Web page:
"One third shall go to the heirs of my said wife, Margaret C. Barnett, or to such persons as she may designate during her lifetime by will or otherwise.

"One third shall go to my sister, Ella B. Morris, and the heirs of her body, and,

"One third shall go to Ed. F. Barnett, and the heirs of his body."

Item 3 provides:

"I hereby appoint my wife, Margaret C. Barnett, and my sister, Ella B. Morris, to act as trustees of my estate and hereby empower them to take charge and control, the same until the death of my wife; to invest and reinvest all moneys that may not be needed for making improvements or paying the allowances, in good interest-bearing securities, but to use and appropriate the funds first in the payment and extinguishment of such mortgage indebtedness as can be paid off out of the funds available for that purpose; to make such improvements upon said real estate and to make sales of such part of my real estate as to them shall be deemed to the best interest of my estate and to lease some of the real estate on long terms when they deem advisable and on making such leases they are to join with the lessees in any mortgage that may be required in order to facilitate the improvements. * * * Such trustees shall act without compensation and shall not be required to give bonds * * * In case of death of any one of said trustees, the court shall appoint some suitable person but such trustee so appointed shall give bond * * * said trustees shall also have the power to do and perform all things necessary in keeping said estate together * * * to enter into such agreements and execute such deeds conveying any property that they may deem necessary to be sold; * * * to invest and reinvest the funds in interest-bearing securities, and in the performance of their duties the order of the court shall not be required."

The next and last item appoints the wife and the sister as executrices, without bond.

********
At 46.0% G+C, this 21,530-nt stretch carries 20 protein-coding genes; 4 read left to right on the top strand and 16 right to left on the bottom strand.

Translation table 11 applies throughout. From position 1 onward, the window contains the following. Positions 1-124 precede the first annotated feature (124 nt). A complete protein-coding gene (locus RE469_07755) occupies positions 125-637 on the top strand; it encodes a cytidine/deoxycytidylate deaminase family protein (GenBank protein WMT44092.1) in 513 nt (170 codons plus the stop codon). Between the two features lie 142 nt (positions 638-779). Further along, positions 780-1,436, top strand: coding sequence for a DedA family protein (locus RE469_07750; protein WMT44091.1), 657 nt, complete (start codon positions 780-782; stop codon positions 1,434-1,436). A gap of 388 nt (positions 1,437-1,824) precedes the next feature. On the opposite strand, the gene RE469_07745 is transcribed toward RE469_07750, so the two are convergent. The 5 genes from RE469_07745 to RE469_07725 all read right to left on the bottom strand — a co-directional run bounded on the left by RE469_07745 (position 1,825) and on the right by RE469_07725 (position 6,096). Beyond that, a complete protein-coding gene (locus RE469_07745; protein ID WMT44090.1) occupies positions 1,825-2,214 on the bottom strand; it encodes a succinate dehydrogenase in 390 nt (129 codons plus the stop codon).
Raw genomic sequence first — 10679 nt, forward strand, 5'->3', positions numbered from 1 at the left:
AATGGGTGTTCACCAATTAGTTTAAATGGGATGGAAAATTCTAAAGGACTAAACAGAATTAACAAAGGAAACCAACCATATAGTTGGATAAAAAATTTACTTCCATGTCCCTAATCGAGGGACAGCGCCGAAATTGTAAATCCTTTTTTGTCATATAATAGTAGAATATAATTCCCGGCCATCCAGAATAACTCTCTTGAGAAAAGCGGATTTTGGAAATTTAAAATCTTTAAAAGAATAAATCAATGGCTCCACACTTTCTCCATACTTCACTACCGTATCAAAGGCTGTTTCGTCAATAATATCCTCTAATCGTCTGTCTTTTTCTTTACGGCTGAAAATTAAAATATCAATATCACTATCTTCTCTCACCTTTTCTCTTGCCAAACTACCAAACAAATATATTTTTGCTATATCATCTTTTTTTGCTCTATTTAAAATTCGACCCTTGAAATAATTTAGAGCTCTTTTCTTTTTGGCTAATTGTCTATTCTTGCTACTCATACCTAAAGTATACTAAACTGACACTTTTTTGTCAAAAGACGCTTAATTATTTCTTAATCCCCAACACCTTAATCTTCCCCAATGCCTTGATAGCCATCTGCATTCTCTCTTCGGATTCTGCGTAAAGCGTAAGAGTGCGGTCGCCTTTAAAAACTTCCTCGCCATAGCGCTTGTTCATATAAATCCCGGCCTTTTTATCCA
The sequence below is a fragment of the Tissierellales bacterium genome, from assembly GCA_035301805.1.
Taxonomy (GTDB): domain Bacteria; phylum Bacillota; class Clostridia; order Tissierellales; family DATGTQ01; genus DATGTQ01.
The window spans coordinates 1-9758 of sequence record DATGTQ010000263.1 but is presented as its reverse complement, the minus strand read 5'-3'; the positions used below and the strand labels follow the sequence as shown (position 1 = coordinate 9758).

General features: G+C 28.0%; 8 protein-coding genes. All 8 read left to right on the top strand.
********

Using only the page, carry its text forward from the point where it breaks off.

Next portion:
The widow renounced her right to take under the will, and elected to take distributive share. She made application for admeasurement, accompanied by an agreement made between her and the brother and sister. This agreement was made by the three only, and was to the effect that there be set off to the widow certain personal property and certain described real property, some of which was stated to be subject to a mortgage which the widow should pay. The agreement provided that all of the remainder of the real and personal property should go to Ella B. Morris and Ed. F. Barnett, as their absolute property, subject to such mortgages as were upon it, which should be assumed by them. It was also agreed that, by reason of the widow's election, the provisions of the will could not be carried out, and that the will should "be submitted to the court for construction, in order to determine the effect of such renunciation upon the vested remainder," and, if the court should find that "the vested remainder" in the brother and sister became thereby accelerated, an order should be made to vest the entire remainder of the real and personal property in them, subject to mortgages which they were to assume. Shortly after the date of this agreement, an order was made showing the appearance only of the three beneficiaries named, and that "Margaret C. Barnett and Ella B. Morris, the executrices and trustees, have all been notified of the pendency of this application * * * and waived time for hearing and consented that said application * * * be brought on for hearing on any day during the September term, 1924." The order in substance recited and gave effect to the proceedings and agreement which have been related, setting off in fee to the widow the property agreed upon, subject to the mortgage indebtedness which she assumed, and vested the balance of the estate in the brother and sister. The executrices were directed to make transfer accordingly.